The government has no eyewitnesses and no ballistic evidence, he said. The aerial FBI video of the shooting scene also “doesn’t show anything” that would link Astarita to the disputed shots, he said.
Jurors will see audio and video taken by Shawna Cox, a passenger in Finicum’s truck, that government experts synchronized with aerial video from two FBI planes and hear from experts whose analyses determined the path of the bullet that hit the pickup, Sussman said.
Cary told jurors the government’s experts used “unreliable techniques” that aren’t science but subjective opinions.
Astarita was with Hostage Rescue Team members and “Officer 1” from the state police at the roadblock.
When Finicum sped off from the initial stop, another state police officer radioed to “Officer 1” and said, “We’re going to have to shoot LaVoy Finicum,” according to Cary.
While Astarita tried to get a sight on Finicum as his truck raced toward the officers, he ultimately couldn’t and didn’t fire any shots, his lawyer said.
In contrast, “Officer 1” fired three bad shots, striking the front grill, radiator and driver’s side mirror of the truck as it headed toward the roadblock, Cary said. The shots also were taken from behind the FBI agents, which isn’t appropriate, he added.
At the time of the disputed shots, another state police trooper will testify that he locked eyes with Astarita, and didn’t see him fire, Cary told jurors.
After Finicum was shot and killed, officers had the other passengers of Finicum’s truck step out one by one. Once Ryan Bundy was handcuffed, Astarita walked up to him, knocked his cowboy hat off his head and looked down at Bundy’s shoulder, according to Sussman.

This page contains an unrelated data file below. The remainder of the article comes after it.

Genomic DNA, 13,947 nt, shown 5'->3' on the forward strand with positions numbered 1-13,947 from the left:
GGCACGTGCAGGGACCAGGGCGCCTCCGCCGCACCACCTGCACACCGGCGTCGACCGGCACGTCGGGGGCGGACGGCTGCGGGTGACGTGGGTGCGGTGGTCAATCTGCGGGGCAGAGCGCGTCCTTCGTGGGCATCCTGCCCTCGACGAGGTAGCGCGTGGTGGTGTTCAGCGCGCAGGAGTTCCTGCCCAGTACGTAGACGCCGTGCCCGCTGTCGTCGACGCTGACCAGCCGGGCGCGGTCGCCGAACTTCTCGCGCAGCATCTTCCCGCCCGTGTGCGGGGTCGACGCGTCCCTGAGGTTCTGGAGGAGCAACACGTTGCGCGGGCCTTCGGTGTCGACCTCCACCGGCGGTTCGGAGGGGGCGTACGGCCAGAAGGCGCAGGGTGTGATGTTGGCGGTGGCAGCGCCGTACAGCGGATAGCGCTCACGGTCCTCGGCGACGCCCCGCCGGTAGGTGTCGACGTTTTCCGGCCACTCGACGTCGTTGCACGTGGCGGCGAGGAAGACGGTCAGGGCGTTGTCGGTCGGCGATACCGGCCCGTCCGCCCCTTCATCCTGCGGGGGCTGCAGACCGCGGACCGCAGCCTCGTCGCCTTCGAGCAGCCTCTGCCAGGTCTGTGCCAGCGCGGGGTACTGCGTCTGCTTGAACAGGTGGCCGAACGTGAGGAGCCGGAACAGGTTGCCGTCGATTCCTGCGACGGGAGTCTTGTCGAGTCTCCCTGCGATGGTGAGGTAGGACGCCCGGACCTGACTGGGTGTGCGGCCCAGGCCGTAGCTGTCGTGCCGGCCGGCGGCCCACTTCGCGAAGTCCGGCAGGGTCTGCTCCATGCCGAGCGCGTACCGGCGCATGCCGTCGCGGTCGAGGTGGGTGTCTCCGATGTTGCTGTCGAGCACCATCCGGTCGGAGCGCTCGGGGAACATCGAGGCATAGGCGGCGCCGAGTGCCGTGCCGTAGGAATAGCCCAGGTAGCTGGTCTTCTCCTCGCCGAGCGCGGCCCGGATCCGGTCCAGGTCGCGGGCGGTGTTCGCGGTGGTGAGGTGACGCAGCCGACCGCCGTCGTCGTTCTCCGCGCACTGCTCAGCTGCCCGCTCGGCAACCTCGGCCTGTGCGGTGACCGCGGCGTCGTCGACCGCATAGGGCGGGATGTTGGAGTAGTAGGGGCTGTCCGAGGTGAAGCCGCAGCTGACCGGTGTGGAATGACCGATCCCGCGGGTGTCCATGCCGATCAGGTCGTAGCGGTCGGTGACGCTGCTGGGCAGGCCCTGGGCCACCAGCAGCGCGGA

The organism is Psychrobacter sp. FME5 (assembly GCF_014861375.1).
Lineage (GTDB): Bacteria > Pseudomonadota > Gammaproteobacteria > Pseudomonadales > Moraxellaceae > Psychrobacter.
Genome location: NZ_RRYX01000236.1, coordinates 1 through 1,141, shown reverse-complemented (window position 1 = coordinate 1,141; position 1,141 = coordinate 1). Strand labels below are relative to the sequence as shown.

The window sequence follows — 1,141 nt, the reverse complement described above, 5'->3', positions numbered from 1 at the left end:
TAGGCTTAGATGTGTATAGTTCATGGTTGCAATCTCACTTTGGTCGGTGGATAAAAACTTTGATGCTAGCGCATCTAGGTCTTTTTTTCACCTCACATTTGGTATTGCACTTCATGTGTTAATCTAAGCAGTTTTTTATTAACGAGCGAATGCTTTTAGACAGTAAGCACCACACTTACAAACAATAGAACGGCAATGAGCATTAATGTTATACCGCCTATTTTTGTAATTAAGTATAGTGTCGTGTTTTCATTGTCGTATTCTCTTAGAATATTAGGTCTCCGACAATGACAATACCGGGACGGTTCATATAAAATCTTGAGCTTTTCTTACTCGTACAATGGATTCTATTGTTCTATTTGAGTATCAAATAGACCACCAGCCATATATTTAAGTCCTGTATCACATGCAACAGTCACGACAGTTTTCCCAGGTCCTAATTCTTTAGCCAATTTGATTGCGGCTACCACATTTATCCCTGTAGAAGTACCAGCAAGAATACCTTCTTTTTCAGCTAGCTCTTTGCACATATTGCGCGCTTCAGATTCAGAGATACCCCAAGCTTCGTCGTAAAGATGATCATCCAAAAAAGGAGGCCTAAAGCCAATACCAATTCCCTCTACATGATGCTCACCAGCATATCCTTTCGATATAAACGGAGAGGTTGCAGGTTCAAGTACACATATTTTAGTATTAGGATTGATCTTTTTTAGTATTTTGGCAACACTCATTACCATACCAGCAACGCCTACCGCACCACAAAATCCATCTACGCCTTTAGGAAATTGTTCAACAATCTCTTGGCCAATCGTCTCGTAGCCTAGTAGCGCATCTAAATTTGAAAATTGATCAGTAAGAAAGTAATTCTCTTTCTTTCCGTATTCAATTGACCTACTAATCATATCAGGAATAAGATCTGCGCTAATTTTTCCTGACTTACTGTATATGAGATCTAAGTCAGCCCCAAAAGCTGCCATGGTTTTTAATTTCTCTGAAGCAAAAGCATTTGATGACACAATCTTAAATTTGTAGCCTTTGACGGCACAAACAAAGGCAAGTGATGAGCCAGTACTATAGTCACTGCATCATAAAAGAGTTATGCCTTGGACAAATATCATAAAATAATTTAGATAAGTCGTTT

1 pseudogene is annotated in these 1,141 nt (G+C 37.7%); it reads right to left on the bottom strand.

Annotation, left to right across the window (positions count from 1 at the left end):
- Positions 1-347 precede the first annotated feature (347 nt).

“Why? He was trying to figure out if his shots hit Ryan Bundy,” Sussman said.
A number of Oregon State Police officers at the scene noticed shell casings in plain view on the ground, but six were missing after an examination of the scene. Aerial FBI video showed the Hostage Rescue Team agents looking around for things on the ground, one getting down on his belly and another picking something up, Sussman said.
The prosecutor argued there was no tactical reason for the agents to be examining the ground.
Astarita’s lawyer said his client was clearly “hyped up” after the shooting because he feared one of his FBI teammates had been hit by Finicum’s truck.
After Finicum was killed, the FBI agents did as they have been trained and checked for any lost “sensitive items,” such as live ammunition or pins or objects from flash-bang grenades used during the arrests, according to Astarita’s lawyer.
Sussman noted, though, that all three flash-bang grenades used were recovered after the FBI Hostage Rescue agents left the scene.
After both sides finished their opening statements, the government called its first witness — Greg Bretzing, Oregon’s FBI special agent in charge at the time of the Finicum shooting, and presented its first exhibit, the “Malheur Wildlife Refuge Militia Operation Vehicle Interdiction Plan.”
Bretzing said he approved the arrest operation of the refuge occupation leaders. It was developed by the FBI Hostage Rescue Team and state police.
— Maxine Bernstein